I’ve been thinking about this for several months. Part of this post comes from my teaching experience and the other part from my students. That said, Zoom can do wonders in our pandemic pivot.
1. Avoid streaming a video in a Zoom session. Send the link prior and place the link in the chat, but streaming a video during a Zoom session will tax the bandwidth for the session and might go in and out or not even work. Don’t risk it.
2. Please do not demand students turn their cameras on during the Zoom session. Students might be in their car in their beds or wherever they can eek out a space to work and we should not demand that they be on camera. Their living spaces are private and we need to remember that and not make them feel uncomfortable.
3. Ask students to populate their Zoom profiles with a photo of themselves or an image that they have taken that is something that is significant to them. This could include a photo of a pet, plant, nature photo or something else.
4. Students do not have to consent to Breakout Rooms recording. They might say that they are uncomfortable with being recorded in a BreakoutRoom. You might have to set up a Breakout Room that will not be recorded.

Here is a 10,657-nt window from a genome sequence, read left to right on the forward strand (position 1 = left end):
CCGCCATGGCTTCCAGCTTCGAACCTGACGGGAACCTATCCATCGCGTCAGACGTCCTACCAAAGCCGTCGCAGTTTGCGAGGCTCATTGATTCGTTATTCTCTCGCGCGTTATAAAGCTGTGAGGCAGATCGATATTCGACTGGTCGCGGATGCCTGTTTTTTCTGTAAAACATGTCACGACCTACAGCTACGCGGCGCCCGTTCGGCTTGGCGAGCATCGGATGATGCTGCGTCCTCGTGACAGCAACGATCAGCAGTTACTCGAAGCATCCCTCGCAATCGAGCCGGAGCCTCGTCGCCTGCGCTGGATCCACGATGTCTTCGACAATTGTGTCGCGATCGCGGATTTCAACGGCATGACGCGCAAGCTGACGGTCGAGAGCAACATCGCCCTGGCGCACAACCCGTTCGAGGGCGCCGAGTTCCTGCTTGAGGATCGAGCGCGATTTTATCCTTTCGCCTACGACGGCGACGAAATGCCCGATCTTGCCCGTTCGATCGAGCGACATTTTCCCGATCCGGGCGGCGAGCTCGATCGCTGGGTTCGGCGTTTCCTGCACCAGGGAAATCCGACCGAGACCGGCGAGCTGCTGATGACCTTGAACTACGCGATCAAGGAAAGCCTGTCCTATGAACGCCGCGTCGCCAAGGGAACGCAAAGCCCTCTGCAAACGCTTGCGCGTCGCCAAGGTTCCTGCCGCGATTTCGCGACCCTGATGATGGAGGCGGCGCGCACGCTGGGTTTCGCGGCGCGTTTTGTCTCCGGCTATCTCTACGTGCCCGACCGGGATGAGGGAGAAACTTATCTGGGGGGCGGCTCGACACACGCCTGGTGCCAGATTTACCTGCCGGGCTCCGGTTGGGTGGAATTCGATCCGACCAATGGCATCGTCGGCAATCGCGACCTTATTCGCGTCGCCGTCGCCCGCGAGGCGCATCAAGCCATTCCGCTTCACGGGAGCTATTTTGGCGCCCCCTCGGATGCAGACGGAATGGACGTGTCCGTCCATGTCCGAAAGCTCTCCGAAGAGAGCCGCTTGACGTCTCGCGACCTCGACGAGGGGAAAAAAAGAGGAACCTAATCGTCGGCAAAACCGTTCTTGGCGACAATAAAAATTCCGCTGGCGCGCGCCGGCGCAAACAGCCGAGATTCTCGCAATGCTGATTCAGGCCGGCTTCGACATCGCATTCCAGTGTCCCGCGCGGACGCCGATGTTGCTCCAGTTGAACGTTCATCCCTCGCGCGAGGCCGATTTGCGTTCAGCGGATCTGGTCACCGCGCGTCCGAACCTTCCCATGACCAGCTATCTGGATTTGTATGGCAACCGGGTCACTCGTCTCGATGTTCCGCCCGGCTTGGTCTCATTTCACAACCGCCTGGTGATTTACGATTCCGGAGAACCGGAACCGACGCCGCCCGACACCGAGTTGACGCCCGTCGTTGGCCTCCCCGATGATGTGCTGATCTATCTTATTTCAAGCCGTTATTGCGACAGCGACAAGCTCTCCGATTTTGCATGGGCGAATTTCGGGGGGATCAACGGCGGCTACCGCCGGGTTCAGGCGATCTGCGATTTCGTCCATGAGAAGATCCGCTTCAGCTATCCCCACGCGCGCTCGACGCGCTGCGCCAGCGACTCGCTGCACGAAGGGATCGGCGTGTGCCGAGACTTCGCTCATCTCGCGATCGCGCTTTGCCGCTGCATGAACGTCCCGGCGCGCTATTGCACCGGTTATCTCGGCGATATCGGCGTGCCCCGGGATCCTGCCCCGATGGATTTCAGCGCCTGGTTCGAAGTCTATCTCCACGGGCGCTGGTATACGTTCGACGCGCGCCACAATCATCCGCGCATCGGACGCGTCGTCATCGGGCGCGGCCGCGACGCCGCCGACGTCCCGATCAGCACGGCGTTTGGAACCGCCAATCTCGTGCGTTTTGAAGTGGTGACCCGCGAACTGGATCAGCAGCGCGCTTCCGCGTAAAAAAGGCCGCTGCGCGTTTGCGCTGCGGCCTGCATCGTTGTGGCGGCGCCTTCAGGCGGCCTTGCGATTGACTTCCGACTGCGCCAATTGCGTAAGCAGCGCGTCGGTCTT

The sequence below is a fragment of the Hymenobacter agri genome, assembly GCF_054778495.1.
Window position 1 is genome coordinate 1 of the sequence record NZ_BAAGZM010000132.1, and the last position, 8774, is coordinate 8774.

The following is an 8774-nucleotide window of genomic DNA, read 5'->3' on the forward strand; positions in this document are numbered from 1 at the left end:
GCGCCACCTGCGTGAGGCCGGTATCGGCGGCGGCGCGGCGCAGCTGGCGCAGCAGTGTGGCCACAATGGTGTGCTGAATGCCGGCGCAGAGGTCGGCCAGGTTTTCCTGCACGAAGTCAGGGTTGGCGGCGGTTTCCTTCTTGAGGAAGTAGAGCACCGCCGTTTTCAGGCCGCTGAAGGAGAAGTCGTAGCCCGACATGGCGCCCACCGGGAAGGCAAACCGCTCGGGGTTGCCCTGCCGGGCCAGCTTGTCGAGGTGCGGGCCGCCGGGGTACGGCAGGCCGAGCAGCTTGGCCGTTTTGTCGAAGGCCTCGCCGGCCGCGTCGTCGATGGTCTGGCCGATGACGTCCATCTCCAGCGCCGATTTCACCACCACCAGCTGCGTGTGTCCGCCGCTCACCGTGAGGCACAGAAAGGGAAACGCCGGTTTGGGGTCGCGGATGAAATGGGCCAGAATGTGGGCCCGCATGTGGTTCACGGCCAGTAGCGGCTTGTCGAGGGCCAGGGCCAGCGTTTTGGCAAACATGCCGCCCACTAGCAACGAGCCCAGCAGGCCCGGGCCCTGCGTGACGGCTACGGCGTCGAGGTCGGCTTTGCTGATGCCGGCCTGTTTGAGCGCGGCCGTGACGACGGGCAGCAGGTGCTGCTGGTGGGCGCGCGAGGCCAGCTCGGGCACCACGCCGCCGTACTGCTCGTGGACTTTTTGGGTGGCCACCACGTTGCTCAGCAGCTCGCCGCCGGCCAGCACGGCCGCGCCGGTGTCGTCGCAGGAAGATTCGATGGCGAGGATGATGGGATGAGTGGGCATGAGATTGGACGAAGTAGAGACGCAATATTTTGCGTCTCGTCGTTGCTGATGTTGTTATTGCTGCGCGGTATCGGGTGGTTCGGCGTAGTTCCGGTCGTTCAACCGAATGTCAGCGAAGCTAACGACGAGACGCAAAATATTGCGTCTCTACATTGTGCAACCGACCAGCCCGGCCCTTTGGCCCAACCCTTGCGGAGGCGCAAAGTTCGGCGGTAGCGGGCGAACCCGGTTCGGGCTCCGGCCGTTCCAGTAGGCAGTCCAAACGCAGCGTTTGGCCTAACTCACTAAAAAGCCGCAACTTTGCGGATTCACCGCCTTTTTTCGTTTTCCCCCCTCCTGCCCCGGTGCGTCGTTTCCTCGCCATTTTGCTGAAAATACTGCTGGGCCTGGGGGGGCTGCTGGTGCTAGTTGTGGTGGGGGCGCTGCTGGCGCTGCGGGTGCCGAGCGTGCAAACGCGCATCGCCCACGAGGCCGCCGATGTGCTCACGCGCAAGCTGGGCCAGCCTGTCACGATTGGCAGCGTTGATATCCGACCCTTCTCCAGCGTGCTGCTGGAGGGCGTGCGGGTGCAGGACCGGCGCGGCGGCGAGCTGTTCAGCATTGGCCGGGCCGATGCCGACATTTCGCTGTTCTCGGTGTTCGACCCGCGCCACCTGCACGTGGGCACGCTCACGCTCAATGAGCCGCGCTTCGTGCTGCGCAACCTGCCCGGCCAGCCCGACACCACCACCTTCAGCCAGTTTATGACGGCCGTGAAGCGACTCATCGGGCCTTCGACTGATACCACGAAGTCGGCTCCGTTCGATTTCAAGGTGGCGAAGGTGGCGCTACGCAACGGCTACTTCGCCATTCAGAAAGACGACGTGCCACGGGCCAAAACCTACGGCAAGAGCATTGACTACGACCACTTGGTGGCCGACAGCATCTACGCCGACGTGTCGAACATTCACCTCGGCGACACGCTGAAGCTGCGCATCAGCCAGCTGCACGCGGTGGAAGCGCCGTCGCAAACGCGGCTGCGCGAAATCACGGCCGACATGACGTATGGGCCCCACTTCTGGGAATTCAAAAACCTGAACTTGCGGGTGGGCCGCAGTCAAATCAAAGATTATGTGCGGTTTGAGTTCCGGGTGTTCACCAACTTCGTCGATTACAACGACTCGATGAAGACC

5. Offer your students a primer on how to use Zoom. If you are not comfortable, connect with your teaching and learning centers or computer help colleagues for workshops or other “how-to” information.
6. Our students might be in lounge wear, sweats, or pajamas. Do not comment on their dress or require that they be dressed appropriately as they are home and we are in the midst of a global health crisis. I know that my students regular dress is sweats, jeans, hoodies, and at times pajama bottoms. They are not at work, I am.
7. Make sure that you record your lecture or lecture/discussion for students who have missed the lecture. Post the link in the learning management system or your website so that students can catch up accordingly.
8. Set up a Zoom Room for your Student Hours. Send the link to your students, and merely check in for the consultations.
9. Go into your Zoom sessions early and greet students as they check in to the session. Remember to set up polls beforehand and think about the first poll as a check in for them.
10. Don’t forget to save the chat! Students can post their questions in chat. If you have a Teaching Assistant, they can assist you with this. If you do not, have a student moderate the chat. And, review the chat later and follow up with any questions or discussion points for the next session or post your responses in the learning management system.
Patience. Be patient with your students and yourself. We are still in emergency teaching mode and need to remember the added stressors for all of us. You got this! Patience with your Zoom work and Zoom sessions will serve you well.
I hope that these brief ten points will help you. And, please share any Zoom tips!